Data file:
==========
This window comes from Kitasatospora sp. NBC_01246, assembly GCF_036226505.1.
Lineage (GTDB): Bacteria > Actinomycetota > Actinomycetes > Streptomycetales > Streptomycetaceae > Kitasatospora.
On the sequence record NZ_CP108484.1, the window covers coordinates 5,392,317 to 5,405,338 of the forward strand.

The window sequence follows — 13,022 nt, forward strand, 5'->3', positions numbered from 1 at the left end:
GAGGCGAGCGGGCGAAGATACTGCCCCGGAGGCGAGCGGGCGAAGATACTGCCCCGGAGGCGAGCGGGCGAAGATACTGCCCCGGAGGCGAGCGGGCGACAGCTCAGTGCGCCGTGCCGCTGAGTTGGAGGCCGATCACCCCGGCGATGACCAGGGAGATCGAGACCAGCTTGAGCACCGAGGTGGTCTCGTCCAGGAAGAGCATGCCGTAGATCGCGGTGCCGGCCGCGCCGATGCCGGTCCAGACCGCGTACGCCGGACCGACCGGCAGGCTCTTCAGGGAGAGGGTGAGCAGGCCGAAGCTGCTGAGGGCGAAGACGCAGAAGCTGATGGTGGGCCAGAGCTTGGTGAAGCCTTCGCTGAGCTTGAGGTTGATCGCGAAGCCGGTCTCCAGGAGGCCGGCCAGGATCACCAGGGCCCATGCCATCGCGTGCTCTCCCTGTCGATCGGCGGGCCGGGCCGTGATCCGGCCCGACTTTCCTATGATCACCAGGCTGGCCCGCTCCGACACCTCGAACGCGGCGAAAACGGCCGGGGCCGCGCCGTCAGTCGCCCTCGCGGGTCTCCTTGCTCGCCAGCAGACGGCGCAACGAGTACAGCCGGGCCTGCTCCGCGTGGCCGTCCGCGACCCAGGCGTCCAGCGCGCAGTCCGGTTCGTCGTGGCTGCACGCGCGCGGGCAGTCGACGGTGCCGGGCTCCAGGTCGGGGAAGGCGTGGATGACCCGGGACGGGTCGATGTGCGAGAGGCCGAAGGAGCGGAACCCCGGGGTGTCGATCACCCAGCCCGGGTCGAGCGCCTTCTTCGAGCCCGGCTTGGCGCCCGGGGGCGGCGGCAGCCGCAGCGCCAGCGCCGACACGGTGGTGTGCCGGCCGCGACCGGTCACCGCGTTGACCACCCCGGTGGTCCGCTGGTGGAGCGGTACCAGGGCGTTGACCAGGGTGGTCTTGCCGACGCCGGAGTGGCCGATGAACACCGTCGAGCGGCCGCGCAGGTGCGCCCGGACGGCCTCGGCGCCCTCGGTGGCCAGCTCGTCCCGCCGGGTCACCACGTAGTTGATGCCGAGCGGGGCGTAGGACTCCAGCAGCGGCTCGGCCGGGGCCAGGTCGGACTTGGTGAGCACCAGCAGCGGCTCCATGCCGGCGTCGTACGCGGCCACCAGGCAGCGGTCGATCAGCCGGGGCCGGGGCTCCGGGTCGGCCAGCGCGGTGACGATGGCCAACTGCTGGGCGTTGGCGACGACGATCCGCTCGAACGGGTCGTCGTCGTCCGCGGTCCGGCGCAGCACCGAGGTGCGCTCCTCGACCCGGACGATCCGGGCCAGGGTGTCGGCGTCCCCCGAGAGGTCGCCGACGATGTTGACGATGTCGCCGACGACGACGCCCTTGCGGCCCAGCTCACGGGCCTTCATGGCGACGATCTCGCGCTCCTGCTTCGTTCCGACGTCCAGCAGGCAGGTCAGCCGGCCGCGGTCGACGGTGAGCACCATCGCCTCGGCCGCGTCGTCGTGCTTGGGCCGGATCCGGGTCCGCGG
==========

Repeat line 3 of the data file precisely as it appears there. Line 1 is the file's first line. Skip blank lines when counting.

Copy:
On the sequence record NZ_CP108484.1, the window covers coordinates 5,392,317 to 5,405,338 of the forward strand.